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Tuesday, May 30, 2006

Seagate Barracuda 7200.10 Perpendicular 750GB hard drive

ince the first time "Get Perpendicular" got stuck in our heads, we've anxiously anticipated the arrival of perpendicular recording technology. The wait has been long, especially on the desktop, but perpendicular recording has finally arrived in Seagate's Barracuda 7200.10 hard drive. And it's arrived in style. Seagate has exploited the new recording technology to offer a drive with a monstrous 750 GB capacity—50% more than any other drive on the market.
Perpendicular recording does wonders for storage capacity, and thanks to denser platters, it can also improve drive performance. Couple those benefits with support for 300 MB/s Serial ATA transfer rates, Native Command Queuing, and up to 16 MB of cache, and the Barracuda 7200.10 starts to look pretty appealing. Throw in an industry-leading five year warranty and a cost per gigabyte that's competitive with 500 GB drives, and you may quickly find yourself scrambling to justify a need for 750 GB of storage capacity.

Perpendicular recording is believed to be capable of delivering up to 10 times the storage density of longitudinal recording, on the same recording media. There was some interest in using the system in floppy disks in the 1980s, but the system was never reliable. Today there is renewed interest in using it for hard drives, which are rapidly reaching their fundamental limits.

Current hard disk technology with longitudinal recording has an estimated limit of 100 to 200 gigabit per square inch due to the Superparamagnetic effect, though this estimate is constantly changing. Perpendicular recording is predicted to allow information densities of up to around 1 Tbit/sq. inch (1000 Gbit/sq. inch)

The main challenge in designing magnetic information storage media is retaining the magnetization of the medium despite thermal fluctuations. If the thermal energy is too high, there may be enough energy to reverse the magnetization in a region of the medium, destroying the data stored there. Since the energy required to reverse the magnetization of a magnetic region is proportional to the size of the magnetic region (where a larger magnetic region is more stable), there is a minimum size for a magnetic region at a given temperature. If it is any smaller it is likely to be randomly de-magnetized. Perpendicular recording keeps the same region sizes as in standard magnetic media, but organizes the magnetic regions in a more space-efficient way.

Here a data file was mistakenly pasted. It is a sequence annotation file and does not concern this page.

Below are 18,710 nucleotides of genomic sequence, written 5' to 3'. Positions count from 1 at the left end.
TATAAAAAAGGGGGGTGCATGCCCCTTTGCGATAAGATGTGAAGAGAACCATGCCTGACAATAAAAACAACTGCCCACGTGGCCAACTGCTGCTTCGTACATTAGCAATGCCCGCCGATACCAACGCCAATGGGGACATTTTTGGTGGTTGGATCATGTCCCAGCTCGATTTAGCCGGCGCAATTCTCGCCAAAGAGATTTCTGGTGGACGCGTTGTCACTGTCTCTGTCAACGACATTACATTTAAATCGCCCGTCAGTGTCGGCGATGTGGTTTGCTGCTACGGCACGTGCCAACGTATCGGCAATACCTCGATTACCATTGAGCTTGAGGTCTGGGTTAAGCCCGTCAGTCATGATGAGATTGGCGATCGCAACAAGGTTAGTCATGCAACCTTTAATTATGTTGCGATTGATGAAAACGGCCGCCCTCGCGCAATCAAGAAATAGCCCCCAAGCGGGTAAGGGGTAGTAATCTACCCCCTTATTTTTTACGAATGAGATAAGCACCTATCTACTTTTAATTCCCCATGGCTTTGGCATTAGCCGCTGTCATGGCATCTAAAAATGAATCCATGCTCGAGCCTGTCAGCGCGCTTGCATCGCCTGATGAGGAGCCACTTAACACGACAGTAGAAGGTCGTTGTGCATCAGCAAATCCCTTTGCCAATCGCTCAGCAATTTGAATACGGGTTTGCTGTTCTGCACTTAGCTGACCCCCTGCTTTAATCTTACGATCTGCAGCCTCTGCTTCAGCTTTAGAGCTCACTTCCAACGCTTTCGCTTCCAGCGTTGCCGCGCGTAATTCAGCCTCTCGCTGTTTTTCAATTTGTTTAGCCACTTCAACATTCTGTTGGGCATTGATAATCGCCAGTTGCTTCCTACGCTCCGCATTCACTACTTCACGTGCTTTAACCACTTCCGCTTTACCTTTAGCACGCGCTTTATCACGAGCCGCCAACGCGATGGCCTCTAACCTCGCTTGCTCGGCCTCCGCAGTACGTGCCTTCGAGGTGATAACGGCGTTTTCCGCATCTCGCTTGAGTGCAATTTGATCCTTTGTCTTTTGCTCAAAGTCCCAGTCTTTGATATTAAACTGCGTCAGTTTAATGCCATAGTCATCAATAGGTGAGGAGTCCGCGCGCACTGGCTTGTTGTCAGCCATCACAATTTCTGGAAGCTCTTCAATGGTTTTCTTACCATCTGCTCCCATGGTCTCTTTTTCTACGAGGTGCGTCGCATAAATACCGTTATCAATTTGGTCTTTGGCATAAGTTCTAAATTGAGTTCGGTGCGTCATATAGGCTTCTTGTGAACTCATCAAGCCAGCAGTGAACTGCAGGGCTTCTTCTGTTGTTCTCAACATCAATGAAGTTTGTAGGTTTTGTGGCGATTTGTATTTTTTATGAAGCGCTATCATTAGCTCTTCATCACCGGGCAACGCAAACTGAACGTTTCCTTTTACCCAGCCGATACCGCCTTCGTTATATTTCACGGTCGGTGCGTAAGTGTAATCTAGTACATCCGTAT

The popular explanation for the advantage of perpendicular recording is that it achieves higher storage densities by aligning the poles of the magnetic elements, which represent bits, perpendicularly to the surface of the disk platter, as shown in the illustration. Aligning the bits in this manner takes less platter than what would have been required had they been placed longitudinally. So they can be placed closer together on the platter, thus increasing the number of magnetic elements that can be stored in a given area. The true picture is a bit more complex, having to do with the use of a magnetically "stronger" (higher coercivity) material as the storage medium. This is possible due to the fact that in a perpendicular arrangement the magnetic flux is guided through a magnetically soft (and relatively thick) underlayer underneath the hard magnetic media films (considerably complicating and thickening the total disk structure). This soft underlayer can be effectively considered a part of the write head, making the write head more efficient, thus making it possible to produce a stronger write field gradient with essentially the same head materials as for longitudinal heads, and therefore allowing for the use of the higher coercivity magnetic storage medium. A higher coercivity medium is inherently thermally more stable, as stability is proportional to the product of bit (or magnetic grain) volume times the uniaxial anisotropy constant Ku, which in turn is higher for a material with a higher magnetic coercivity.

Read the rest here (including pictures) here

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